BY KYLE BRENNAN
BEACON FALLS — In the late 1990s, a group of parents with children in Region 16 banded together for another effort to do what had previously failed: get the region a high school of its own.
Jill Spiwak was among those who joined the Region 16 High School Cooperative, which eventually helped pass the 1998 referendum that resulted in the opening of Woodland Regional High School in 2001.
Sure, those parents wanted to keep their kids together for high school academics instead of shipping them to Naugatuck, Seymour, Masuk, Wolcott and a host of other local schools. But there was one common thread that banded together the group.
“We were down at Pent [Road] and we knew we had amazing athletes,” Spiwak said, reminiscing on days spent at their kids’ games at the Beacon Falls Recreation Complex. “We knew we needed good academics, but the parents were excited about getting all the athletes together instead of spreading them out.”
Little did Spiwak know at the time that she would eventually become one of the most important figures in the history of the Hawks’ athletics program.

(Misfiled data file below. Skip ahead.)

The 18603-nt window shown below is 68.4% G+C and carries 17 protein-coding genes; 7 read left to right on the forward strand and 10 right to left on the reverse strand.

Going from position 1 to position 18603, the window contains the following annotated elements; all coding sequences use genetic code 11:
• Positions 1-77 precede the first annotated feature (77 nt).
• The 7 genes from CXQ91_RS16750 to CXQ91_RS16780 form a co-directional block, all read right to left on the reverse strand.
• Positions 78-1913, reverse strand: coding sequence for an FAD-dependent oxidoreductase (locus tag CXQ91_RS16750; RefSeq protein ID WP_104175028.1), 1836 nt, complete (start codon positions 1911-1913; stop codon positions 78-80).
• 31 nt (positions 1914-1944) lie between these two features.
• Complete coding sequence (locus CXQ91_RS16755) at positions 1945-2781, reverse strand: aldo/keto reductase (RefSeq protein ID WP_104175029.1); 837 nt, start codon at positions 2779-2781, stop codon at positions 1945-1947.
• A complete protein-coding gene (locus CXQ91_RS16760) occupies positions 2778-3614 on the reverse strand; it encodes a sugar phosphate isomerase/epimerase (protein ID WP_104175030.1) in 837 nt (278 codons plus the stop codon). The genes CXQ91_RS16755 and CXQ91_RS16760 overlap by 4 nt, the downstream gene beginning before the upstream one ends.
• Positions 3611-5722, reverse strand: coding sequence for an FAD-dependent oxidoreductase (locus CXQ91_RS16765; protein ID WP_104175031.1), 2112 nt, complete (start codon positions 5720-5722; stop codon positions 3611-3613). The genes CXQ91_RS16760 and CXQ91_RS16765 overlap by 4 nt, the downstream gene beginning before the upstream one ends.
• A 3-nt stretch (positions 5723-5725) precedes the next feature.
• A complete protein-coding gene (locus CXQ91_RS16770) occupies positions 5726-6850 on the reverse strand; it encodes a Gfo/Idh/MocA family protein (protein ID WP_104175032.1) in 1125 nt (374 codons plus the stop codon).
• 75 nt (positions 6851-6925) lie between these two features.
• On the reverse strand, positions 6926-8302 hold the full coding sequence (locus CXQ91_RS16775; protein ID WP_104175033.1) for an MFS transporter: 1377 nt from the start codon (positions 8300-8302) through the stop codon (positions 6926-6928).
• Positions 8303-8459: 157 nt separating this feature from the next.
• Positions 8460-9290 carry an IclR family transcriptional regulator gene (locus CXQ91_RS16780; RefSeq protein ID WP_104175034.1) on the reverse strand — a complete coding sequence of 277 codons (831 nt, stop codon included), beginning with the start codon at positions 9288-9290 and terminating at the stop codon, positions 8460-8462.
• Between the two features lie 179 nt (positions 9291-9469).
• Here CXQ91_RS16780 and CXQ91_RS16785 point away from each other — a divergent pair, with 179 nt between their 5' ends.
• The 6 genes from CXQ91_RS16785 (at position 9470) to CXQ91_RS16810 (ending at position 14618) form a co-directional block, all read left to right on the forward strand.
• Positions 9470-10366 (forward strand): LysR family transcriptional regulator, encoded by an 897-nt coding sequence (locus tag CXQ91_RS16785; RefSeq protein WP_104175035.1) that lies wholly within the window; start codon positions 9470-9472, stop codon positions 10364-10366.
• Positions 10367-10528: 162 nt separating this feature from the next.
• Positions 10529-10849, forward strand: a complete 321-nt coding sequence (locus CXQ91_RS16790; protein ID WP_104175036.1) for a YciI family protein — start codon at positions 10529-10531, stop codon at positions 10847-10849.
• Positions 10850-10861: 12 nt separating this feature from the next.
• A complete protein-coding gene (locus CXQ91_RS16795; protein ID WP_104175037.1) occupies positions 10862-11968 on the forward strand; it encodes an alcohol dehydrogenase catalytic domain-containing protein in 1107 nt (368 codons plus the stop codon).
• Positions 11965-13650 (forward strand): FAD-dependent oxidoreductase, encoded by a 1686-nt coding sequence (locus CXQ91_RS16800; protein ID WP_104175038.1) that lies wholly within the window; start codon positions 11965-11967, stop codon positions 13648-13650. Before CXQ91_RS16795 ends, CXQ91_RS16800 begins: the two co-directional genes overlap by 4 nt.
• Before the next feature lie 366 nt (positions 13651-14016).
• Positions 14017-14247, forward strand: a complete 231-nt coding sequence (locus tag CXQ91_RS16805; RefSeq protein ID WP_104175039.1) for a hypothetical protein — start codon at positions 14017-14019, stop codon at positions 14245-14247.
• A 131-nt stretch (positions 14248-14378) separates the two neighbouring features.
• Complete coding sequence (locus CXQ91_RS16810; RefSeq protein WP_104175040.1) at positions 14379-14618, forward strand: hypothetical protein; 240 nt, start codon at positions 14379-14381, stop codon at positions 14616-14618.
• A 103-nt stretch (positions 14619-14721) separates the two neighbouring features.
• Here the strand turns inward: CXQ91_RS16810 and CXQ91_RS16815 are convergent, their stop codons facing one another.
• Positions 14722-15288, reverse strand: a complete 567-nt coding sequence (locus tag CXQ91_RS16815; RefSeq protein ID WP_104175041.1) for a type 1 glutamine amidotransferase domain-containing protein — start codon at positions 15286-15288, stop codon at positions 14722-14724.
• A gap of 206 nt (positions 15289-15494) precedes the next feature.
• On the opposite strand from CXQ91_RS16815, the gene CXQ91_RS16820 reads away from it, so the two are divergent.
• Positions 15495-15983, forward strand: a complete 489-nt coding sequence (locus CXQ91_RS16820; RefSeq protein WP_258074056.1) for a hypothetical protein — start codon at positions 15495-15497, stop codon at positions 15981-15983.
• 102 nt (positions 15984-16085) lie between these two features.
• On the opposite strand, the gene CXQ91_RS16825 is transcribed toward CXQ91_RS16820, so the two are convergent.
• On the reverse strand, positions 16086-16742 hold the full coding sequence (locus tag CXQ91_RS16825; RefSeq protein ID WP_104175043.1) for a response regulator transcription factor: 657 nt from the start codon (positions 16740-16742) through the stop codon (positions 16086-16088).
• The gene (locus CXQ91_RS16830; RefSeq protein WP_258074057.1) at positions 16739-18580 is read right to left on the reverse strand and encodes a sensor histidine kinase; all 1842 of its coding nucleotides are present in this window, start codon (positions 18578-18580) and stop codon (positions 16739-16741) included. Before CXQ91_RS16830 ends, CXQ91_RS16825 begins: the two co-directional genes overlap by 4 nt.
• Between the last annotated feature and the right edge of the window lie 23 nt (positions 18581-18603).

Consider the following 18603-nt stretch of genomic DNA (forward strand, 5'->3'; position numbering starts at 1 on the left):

Spiwak, who’s been the do-it-all secretary in Woodland’s athletic office since the fall of 2002, will retire Sept. 16 — a date she’s dreaded since she made the decision at the end of the summer.
“I’ve just cried every day, basically,” Spiwak said. “This is tough.”
Those of us who have spent time working with the Hawks over the past two decades always joke that Spiwak is Woodland’s real athletic director. But in reality, the joke isn’t much of a joke at all.
Ask any of the three administrators she’s worked with — Dan Scavone, Brian Fell and Chris Decker — and they’ll all tell you how much they leaned on her work ethic, expertise, and cool handling of chaos.
Ask any of the countless coaches she’s coordinated with and they’ll all tell you that the Hawks wouldn’t have enjoyed the outstanding level of success over the past 20 years if Spiwak weren’t behind it all.
And ask any of the thousands of student-athletes who have donned the black and gold — and probably spent time the following morning in her office talking about the wins and losses — and they’ll all tell you that their experience as a Hawk wouldn’t have been the same without Spiwak.
As retirement approaches, Spiwak can reflect on how much she’s enjoyed her time at Woodland.
“[I will miss] going to the games, seeing the kids, listening to them the next day tell me how they did,” Spiwak said. “That was the core part of all of this, especially with the coaches. I don’t see the teachers as much, but I’m with the coaches every day.”
Spiwak was working as a long-term sub in the Region 16 district office in 2001. Fellow Beacon Falls parent June Rydzik, who was then-principal Arnold Frank’s administrative assistant, told her about an upcoming vacancy in the athletics office, and the rest is history.
“I have the best job in the region, by far,” Spiwak said.